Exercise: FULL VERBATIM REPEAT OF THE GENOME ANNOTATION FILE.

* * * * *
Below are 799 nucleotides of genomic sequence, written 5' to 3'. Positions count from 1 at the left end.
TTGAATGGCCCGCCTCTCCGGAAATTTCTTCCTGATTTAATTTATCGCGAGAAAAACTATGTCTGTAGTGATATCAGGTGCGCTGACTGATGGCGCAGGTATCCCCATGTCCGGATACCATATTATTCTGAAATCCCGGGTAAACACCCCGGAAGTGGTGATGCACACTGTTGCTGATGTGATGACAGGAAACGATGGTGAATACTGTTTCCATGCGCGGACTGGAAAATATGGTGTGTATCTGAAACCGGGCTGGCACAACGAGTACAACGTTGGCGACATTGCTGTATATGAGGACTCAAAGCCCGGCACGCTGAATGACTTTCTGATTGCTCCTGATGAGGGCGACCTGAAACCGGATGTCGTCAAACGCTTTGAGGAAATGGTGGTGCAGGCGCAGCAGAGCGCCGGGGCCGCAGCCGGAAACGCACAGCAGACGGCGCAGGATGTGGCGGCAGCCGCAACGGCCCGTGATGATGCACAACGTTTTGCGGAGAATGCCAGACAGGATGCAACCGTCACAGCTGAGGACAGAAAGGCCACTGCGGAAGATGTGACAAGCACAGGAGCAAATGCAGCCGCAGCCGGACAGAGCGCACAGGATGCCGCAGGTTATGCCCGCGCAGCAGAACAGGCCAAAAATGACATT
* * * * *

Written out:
Below are 799 nucleotides of genomic sequence, written 5' to 3'. Positions count from 1 at the left end.
TTGAATGGCCCGCCTCTCCGGAAATTTCTTCCTGATTTAATTTATCGCGAGAAAAACTATGTCTGTAGTGATATCAGGTGCGCTGACTGATGGCGCAGGTATCCCCATGTCCGGATACCATATTATTCTGAAATCCCGGGTAAACACCCCGGAAGTGGTGATGCACACTGTTGCTGATGTGATGACAGGAAACGATGGTGAATACTGTTTCCATGCGCGGACTGGAAAATATGGTGTGTATCTGAAACCGGGCTGGCACAACGAGTACAACGTTGGCGACATTGCTGTATATGAGGACTCAAAGCCCGGCACGCTGAATGACTTTCTGATTGCTCCTGATGAGGGCGACCTGAAACCGGATGTCGTCAAACGCTTTGAGGAAATGGTGGTGCAGGCGCAGCAGAGCGCCGGGGCCGCAGCCGGAAACGCACAGCAGACGGCGCAGGATGTGGCGGCAGCCGCAACGGCCCGTGATGATGCACAACGTTTTGCGGAGAATGCCAGACAGGATGCAACCGTCACAGCTGAGGACAGAAAGGCCACTGCGGAAGATGTGACAAGCACAGGAGCAAATGCAGCCGCAGCCGGACAGAGCGCACAGGATGCCGCAGGTTATGCCCGCGCAGCAGAACAGGCCAAAAATGACATT